On the last of its seven trips, to San Francisco and San Diego in 1915, in the midst of a world set afire by World War I, a journalist in San Diego opined that “there is not a single person in any state of the union who does not feel a personal interest in the bell.” The historian of the Panama-Pacific Exposition echoed this: “The Bell is the great American patriotic symbol, almost a national Palladium. About that 20-odd hundred-weight of cracked metal there probably clings more of devotional feeling than about any other merely physical thing in the country.”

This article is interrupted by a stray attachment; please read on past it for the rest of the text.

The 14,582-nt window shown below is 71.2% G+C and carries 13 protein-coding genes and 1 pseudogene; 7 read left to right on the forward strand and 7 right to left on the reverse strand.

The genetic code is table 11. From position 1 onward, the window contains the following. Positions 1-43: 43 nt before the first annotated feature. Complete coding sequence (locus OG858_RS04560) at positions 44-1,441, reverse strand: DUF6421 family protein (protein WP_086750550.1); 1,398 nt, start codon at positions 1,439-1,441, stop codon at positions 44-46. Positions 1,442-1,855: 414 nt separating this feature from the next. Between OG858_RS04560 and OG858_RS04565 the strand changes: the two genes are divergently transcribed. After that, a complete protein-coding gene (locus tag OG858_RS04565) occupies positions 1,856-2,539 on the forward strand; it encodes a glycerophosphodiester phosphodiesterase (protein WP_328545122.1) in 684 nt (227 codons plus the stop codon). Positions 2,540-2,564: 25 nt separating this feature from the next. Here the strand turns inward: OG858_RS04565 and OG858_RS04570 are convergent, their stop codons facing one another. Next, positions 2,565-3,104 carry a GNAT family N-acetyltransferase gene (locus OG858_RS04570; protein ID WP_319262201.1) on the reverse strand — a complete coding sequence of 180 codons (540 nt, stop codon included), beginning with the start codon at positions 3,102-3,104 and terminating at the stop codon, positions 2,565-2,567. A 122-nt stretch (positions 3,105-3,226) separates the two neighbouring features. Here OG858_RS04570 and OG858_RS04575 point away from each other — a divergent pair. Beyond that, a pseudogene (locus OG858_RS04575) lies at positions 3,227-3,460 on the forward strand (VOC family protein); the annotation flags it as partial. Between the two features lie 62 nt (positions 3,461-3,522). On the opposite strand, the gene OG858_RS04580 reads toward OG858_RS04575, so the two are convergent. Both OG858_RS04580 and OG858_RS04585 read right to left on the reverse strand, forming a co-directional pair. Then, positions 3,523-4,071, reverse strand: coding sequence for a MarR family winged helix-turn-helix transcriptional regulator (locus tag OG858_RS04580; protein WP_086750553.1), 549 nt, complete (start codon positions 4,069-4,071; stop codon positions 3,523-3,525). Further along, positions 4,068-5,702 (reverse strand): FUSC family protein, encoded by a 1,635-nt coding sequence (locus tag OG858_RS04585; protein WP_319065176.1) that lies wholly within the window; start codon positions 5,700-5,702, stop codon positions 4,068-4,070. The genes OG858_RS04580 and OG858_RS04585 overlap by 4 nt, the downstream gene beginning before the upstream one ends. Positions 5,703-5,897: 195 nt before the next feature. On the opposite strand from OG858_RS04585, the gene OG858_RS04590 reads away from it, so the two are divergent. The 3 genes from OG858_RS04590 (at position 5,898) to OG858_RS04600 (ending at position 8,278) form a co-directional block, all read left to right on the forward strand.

Never again would the Liberty Bell leave the city. The bell had accepted the laurels of an entire generation of Americans, and the nation’s school children had been taught–in poems, songs, and schoolbook stories–to revere the bell—a bell that belonged to everybody. Making it the indispensable American icon was the marketing of its image in millions of trinkets, postcards, miniature versions, postage stamps, and other memorabilia. On New Year’s Eve in 1924, 1925, and 1926, the tapping of the Liberty Bell, broadcast by radio across the nation, welcomed in the New Year. By this time, there was hardly a sensate American who did not know about the Liberty Bell.